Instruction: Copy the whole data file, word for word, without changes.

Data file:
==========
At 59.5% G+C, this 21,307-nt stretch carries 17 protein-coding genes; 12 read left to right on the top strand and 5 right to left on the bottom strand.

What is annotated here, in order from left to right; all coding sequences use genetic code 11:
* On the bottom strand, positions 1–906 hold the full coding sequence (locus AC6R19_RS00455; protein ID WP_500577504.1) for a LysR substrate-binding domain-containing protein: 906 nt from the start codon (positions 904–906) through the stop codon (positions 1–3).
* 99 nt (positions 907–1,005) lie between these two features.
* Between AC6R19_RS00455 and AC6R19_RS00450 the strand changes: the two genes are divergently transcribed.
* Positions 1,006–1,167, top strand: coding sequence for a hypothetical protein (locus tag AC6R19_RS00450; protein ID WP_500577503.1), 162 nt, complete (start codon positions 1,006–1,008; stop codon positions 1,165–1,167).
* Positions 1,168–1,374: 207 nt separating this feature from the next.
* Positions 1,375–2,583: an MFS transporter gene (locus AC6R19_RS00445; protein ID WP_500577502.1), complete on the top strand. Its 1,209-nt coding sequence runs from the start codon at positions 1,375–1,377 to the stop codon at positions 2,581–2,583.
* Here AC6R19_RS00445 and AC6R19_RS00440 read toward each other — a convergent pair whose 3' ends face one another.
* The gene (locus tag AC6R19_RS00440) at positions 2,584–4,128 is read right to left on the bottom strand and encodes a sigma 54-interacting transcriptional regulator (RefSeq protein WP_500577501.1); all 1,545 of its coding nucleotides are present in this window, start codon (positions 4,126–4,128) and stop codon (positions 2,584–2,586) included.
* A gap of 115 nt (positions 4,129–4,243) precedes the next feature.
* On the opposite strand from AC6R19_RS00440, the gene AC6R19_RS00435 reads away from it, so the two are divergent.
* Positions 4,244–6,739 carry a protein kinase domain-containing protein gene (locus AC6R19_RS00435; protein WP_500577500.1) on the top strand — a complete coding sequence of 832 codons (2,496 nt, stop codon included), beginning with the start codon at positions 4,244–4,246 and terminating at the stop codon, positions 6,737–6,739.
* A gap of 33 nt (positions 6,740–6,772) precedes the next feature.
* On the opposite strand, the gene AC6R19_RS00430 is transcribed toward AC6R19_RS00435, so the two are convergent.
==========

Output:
At 59.5% G+C, this 21,307-nt stretch carries 17 protein-coding genes; 12 read left to right on the top strand and 5 right to left on the bottom strand.

What is annotated here, in order from left to right; all coding sequences use genetic code 11:
* On the bottom strand, positions 1–906 hold the full coding sequence (locus AC6R19_RS00455; protein ID WP_500577504.1) for a LysR substrate-binding domain-containing protein: 906 nt from the start codon (positions 904–906) through the stop codon (positions 1–3).
* 99 nt (positions 907–1,005) lie between these two features.
* Between AC6R19_RS00455 and AC6R19_RS00450 the strand changes: the two genes are divergently transcribed.
* Positions 1,006–1,167, top strand: coding sequence for a hypothetical protein (locus tag AC6R19_RS00450; protein ID WP_500577503.1), 162 nt, complete (start codon positions 1,006–1,008; stop codon positions 1,165–1,167).
* Positions 1,168–1,374: 207 nt separating this feature from the next.
* Positions 1,375–2,583: an MFS transporter gene (locus AC6R19_RS00445; protein ID WP_500577502.1), complete on the top strand. Its 1,209-nt coding sequence runs from the start codon at positions 1,375–1,377 to the stop codon at positions 2,581–2,583.
* Here AC6R19_RS00445 and AC6R19_RS00440 read toward each other — a convergent pair whose 3' ends face one another.
* The gene (locus tag AC6R19_RS00440) at positions 2,584–4,128 is read right to left on the bottom strand and encodes a sigma 54-interacting transcriptional regulator (RefSeq protein WP_500577501.1); all 1,545 of its coding nucleotides are present in this window, start codon (positions 4,126–4,128) and stop codon (positions 2,584–2,586) included.
* A gap of 115 nt (positions 4,129–4,243) precedes the next feature.
* On the opposite strand from AC6R19_RS00440, the gene AC6R19_RS00435 reads away from it, so the two are divergent.
* Positions 4,244–6,739 carry a protein kinase domain-containing protein gene (locus AC6R19_RS00435; protein WP_500577500.1) on the top strand — a complete coding sequence of 832 codons (2,496 nt, stop codon included), beginning with the start codon at positions 4,244–4,246 and terminating at the stop codon, positions 6,737–6,739.
* A gap of 33 nt (positions 6,740–6,772) precedes the next feature.
* On the opposite strand, the gene AC6R19_RS00430 is transcribed toward AC6R19_RS00435, so the two are convergent.